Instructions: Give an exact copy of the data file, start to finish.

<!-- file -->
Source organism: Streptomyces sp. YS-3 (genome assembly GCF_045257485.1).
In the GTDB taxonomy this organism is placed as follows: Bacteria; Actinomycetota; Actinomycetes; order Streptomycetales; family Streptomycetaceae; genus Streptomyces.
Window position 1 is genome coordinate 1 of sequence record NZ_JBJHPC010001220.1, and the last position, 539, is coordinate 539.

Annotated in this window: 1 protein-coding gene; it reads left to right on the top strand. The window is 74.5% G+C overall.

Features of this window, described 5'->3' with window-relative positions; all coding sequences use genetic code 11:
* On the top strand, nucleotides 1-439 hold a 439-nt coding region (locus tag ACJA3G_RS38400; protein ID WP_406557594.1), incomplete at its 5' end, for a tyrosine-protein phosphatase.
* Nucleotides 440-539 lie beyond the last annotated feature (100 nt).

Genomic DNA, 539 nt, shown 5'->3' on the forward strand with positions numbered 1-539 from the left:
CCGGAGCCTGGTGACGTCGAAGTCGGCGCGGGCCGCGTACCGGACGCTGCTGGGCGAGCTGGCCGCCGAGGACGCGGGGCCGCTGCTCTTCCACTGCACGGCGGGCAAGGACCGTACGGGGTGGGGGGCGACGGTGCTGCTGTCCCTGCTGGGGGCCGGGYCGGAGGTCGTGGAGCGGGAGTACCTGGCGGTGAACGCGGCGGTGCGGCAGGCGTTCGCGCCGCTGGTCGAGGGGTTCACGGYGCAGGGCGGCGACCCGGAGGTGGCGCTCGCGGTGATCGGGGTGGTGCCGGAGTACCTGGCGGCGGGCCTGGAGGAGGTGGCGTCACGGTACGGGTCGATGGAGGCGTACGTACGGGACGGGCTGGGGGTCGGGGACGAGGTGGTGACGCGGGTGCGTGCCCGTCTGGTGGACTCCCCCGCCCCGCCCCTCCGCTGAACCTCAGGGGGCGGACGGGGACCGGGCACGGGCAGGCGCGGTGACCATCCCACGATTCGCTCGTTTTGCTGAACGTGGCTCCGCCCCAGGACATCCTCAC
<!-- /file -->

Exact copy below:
Source organism: Streptomyces sp. YS-3 (genome assembly GCF_045257485.1).
In the GTDB taxonomy this organism is placed as follows: Bacteria; Actinomycetota; Actinomycetes; order Streptomycetales; family Streptomycetaceae; genus Streptomyces.
Window position 1 is genome coordinate 1 of sequence record NZ_JBJHPC010001220.1, and the last position, 539, is coordinate 539.

Annotated in this window: 1 protein-coding gene; it reads left to right on the top strand. The window is 74.5% G+C overall.

Features of this window, described 5'->3' with window-relative positions; all coding sequences use genetic code 11:
* On the top strand, nucleotides 1-439 hold a 439-nt coding region (locus tag ACJA3G_RS38400; protein ID WP_406557594.1), incomplete at its 5' end, for a tyrosine-protein phosphatase.
* Nucleotides 440-539 lie beyond the last annotated feature (100 nt).

Genomic DNA, 539 nt, shown 5'->3' on the forward strand with positions numbered 1-539 from the left:
CCGGAGCCTGGTGACGTCGAAGTCGGCGCGGGCCGCGTACCGGACGCTGCTGGGCGAGCTGGCCGCCGAGGACGCGGGGCCGCTGCTCTTCCACTGCACGGCGGGCAAGGACCGTACGGGGTGGGGGGCGACGGTGCTGCTGTCCCTGCTGGGGGCCGGGYCGGAGGTCGTGGAGCGGGAGTACCTGGCGGTGAACGCGGCGGTGCGGCAGGCGTTCGCGCCGCTGGTCGAGGGGTTCACGGYGCAGGGCGGCGACCCGGAGGTGGCGCTCGCGGTGATCGGGGTGGTGCCGGAGTACCTGGCGGCGGGCCTGGAGGAGGTGGCGTCACGGTACGGGTCGATGGAGGCGTACGTACGGGACGGGCTGGGGGTCGGGGACGAGGTGGTGACGCGGGTGCGTGCCCGTCTGGTGGACTCCCCCGCCCCGCCCCTCCGCTGAACCTCAGGGGGCGGACGGGGACCGGGCACGGGCAGGCGCGGTGACCATCCCACGATTCGCTCGTTTTGCTGAACGTGGCTCCGCCCCAGGACATCCTCAC